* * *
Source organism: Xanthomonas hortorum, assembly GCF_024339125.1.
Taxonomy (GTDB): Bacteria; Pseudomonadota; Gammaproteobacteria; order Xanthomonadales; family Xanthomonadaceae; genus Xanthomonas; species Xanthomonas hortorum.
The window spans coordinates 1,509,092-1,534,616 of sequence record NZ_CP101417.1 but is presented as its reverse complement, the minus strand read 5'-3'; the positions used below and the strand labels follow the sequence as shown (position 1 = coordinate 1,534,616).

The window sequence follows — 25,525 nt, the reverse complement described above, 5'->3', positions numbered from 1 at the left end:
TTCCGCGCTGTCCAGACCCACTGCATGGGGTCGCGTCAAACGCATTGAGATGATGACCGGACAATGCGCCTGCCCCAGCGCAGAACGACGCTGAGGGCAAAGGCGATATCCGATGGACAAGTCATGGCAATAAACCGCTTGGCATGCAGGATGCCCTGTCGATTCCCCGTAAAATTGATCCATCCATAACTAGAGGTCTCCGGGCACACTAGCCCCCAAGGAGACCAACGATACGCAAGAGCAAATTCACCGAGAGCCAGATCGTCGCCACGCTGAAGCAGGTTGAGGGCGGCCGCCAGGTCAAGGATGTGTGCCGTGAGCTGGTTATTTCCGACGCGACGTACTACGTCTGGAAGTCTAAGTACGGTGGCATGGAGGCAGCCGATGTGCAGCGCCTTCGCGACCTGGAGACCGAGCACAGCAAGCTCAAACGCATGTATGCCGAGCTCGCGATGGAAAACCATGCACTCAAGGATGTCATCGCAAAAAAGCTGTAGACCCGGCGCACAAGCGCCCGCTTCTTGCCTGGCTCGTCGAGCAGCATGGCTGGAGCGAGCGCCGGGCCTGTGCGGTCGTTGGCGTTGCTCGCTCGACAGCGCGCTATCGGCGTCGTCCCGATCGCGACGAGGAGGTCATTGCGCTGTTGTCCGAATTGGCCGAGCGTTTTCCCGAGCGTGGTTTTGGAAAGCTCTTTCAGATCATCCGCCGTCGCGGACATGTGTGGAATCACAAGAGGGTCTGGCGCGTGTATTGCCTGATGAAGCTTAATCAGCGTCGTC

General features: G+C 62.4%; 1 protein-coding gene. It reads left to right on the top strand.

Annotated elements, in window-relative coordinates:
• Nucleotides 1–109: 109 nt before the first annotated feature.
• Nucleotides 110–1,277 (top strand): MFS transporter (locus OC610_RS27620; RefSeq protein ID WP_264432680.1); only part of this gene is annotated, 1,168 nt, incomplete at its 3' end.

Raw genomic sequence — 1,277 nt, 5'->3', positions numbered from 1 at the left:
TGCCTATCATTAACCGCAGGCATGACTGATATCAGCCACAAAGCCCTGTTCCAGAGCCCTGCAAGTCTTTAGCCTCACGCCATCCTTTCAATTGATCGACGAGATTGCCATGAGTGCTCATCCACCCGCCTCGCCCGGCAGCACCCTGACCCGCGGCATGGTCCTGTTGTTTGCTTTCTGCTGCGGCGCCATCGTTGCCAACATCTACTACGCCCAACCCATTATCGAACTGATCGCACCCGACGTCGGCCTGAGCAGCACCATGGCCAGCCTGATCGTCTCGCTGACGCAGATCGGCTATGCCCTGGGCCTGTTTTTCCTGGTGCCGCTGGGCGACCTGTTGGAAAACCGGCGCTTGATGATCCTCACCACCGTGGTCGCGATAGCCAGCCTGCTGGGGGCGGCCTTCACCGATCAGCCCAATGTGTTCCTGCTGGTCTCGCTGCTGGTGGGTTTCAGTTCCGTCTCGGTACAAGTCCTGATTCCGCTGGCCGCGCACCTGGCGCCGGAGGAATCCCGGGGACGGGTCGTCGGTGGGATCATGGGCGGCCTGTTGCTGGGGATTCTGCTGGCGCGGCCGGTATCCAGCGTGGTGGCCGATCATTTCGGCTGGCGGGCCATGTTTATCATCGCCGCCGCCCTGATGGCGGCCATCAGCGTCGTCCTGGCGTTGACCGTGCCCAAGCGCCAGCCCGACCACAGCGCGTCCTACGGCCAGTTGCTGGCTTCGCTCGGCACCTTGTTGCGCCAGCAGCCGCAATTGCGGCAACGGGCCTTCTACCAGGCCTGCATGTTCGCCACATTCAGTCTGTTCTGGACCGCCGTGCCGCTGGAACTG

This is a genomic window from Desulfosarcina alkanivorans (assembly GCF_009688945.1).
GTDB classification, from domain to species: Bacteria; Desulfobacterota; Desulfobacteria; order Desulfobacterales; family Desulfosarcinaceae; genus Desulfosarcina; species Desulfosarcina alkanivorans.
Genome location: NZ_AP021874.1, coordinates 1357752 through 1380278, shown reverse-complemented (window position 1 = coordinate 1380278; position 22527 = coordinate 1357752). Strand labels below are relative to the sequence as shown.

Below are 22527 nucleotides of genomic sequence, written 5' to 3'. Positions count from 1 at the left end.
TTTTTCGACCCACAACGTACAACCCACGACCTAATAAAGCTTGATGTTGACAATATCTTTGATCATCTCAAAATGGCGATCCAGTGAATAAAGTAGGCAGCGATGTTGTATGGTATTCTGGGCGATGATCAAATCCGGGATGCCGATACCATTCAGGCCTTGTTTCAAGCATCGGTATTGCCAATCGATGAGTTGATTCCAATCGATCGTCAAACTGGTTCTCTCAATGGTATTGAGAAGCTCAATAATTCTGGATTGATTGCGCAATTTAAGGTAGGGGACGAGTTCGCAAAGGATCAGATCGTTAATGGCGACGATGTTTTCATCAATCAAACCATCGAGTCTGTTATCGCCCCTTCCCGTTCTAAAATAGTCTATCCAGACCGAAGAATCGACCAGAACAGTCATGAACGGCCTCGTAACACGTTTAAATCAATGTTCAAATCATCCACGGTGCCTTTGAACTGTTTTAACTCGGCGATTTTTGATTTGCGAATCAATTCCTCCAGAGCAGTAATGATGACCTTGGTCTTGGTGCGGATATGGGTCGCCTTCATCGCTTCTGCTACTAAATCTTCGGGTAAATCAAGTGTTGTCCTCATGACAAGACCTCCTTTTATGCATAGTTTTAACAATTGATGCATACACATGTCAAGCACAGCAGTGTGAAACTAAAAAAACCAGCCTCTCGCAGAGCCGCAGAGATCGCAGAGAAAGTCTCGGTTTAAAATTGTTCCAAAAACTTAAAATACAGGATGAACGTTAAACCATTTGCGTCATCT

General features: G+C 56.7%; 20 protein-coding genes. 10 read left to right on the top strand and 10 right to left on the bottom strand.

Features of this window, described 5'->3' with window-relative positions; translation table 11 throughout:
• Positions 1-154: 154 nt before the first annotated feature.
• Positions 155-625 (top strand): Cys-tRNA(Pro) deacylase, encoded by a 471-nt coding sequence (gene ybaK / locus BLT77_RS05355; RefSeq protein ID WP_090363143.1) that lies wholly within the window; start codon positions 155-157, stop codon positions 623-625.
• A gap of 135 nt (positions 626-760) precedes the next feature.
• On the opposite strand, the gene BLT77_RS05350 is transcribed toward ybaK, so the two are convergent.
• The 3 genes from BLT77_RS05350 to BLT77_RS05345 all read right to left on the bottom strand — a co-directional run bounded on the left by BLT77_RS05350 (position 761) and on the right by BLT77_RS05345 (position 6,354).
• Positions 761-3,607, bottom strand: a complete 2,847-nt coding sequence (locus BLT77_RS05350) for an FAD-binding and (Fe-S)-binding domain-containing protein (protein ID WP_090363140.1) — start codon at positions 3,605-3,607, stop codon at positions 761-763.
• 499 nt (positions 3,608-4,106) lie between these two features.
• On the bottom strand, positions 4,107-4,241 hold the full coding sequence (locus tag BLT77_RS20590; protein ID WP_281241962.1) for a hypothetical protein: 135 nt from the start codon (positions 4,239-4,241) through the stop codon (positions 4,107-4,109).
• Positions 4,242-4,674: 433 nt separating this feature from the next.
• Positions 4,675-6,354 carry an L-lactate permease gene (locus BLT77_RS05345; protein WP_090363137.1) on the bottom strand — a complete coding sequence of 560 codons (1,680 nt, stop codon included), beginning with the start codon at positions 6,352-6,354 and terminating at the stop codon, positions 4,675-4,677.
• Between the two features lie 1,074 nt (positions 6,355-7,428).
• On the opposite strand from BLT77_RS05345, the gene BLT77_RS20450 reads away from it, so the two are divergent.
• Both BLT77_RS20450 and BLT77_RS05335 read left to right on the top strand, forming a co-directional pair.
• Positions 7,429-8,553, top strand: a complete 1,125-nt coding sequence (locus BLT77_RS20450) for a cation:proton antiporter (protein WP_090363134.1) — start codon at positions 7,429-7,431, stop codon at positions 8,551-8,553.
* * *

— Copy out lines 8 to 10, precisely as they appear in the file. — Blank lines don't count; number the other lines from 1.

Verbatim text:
• Nucleotides 1–109: 109 nt before the first annotated feature.
• Nucleotides 110–1,277 (top strand): MFS transporter (locus OC610_RS27620; RefSeq protein ID WP_264432680.1); only part of this gene is annotated, 1,168 nt, incomplete at its 3' end.

Raw genomic sequence — 1,277 nt, 5'->3', positions numbered from 1 at the left: